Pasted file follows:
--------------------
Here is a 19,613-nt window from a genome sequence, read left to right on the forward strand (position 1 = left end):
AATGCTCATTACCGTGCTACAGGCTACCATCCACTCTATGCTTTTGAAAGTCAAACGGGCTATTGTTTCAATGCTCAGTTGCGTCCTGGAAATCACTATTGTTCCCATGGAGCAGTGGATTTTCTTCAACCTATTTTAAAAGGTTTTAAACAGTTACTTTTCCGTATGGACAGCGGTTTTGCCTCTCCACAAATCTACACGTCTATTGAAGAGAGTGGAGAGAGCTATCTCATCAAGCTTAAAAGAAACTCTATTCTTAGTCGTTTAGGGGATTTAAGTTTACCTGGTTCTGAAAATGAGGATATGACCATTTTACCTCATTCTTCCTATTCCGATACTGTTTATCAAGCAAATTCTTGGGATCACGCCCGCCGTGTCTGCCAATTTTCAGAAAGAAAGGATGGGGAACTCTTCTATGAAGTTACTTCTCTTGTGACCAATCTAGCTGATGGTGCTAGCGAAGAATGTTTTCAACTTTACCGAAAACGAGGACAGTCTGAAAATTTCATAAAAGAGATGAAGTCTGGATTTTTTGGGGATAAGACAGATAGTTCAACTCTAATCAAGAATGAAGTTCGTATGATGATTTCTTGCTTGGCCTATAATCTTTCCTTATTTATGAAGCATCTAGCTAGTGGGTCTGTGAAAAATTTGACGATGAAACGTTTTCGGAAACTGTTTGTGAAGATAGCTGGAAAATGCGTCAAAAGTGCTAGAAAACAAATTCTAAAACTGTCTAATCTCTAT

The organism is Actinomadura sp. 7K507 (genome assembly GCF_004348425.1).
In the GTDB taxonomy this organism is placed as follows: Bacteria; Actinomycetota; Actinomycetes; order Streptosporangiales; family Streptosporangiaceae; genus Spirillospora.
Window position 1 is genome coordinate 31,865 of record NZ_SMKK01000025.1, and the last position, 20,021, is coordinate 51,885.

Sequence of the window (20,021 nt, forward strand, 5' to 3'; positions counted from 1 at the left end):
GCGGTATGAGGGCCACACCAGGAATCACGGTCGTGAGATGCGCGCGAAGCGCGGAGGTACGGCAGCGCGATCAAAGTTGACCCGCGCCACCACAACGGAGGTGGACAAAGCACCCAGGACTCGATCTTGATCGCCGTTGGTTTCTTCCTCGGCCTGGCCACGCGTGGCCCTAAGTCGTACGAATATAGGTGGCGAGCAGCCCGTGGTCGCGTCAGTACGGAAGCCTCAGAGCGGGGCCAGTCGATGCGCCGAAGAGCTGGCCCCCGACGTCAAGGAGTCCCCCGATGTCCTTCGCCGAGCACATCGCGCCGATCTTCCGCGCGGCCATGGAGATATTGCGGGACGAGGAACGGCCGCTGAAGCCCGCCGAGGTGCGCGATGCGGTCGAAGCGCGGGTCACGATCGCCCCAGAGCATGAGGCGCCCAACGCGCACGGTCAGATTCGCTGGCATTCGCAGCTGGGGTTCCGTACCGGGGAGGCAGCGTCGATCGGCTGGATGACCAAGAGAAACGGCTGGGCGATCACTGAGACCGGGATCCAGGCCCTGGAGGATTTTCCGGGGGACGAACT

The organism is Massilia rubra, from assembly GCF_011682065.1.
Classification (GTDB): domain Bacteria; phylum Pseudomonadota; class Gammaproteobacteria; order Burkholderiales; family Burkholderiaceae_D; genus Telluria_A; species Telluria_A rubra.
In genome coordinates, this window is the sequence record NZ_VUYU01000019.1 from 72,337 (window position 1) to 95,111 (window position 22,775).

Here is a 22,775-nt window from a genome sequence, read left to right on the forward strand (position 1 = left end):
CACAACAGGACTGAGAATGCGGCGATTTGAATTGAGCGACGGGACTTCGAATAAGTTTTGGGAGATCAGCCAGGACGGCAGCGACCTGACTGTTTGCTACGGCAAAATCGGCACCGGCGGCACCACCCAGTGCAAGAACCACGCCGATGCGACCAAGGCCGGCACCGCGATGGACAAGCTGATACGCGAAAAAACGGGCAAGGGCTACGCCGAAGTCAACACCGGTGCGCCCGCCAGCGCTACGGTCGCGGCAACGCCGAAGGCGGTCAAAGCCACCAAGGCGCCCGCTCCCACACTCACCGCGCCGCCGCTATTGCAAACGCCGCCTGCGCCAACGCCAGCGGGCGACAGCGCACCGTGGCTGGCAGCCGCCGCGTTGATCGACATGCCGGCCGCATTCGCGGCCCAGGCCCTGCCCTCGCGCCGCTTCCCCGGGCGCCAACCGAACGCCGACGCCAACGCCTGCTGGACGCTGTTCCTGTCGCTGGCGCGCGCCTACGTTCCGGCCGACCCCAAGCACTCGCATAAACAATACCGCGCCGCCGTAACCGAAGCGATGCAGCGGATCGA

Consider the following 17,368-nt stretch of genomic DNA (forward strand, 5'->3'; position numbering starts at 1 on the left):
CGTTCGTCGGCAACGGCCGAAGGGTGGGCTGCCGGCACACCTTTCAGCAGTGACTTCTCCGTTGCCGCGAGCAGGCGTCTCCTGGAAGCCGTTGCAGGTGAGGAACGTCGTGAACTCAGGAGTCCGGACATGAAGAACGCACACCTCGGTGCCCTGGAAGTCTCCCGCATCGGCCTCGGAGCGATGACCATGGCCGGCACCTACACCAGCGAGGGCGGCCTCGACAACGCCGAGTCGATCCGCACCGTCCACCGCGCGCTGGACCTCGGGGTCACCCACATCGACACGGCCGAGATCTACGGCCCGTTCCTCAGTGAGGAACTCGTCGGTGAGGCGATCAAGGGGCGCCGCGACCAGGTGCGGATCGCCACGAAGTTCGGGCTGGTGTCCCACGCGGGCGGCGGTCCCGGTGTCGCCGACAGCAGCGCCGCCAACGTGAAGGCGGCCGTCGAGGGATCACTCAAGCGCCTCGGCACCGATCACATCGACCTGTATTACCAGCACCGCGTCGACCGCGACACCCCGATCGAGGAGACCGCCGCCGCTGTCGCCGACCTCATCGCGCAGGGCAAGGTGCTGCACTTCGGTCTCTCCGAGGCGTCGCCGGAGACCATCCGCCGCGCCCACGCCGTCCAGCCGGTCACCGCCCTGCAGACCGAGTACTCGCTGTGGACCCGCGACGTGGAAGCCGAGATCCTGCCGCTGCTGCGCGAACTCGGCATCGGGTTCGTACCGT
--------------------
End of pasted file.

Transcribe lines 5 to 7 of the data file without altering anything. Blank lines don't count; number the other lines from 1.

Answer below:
Window position 1 is genome coordinate 31,865 of record NZ_SMKK01000025.1, and the last position, 20,021, is coordinate 51,885.

Sequence of the window (20,021 nt, forward strand, 5' to 3'; positions counted from 1 at the left end):
GCGGTATGAGGGCCACACCAGGAATCACGGTCGTGAGATGCGCGCGAAGCGCGGAGGTACGGCAGCGCGATCAAAGTTGACCCGCGCCACCACAACGGAGGTGGACAAAGCACCCAGGACTCGATCTTGATCGCCGTTGGTTTCTTCCTCGGCCTGGCCACGCGTGGCCCTAAGTCGTACGAATATAGGTGGCGAGCAGCCCGTGGTCGCGTCAGTACGGAAGCCTCAGAGCGGGGCCAGTCGATGCGCCGAAGAGCTGGCCCCCGACGTCAAGGAGTCCCCCGATGTCCTTCGCCGAGCACATCGCGCCGATCTTCCGCGCGGCCATGGAGATATTGCGGGACGAGGAACGGCCGCTGAAGCCCGCCGAGGTGCGCGATGCGGTCGAAGCGCGGGTCACGATCGCCCCAGAGCATGAGGCGCCCAACGCGCACGGTCAGATTCGCTGGCATTCGCAGCTGGGGTTCCGTACCGGGGAGGCAGCGTCGATCGGCTGGATGACCAAGAGAAACGGCTGGGCGATCACTGAGACCGGGATCCAGGCCCTGGAGGATTTTCCGGGGGACGAACT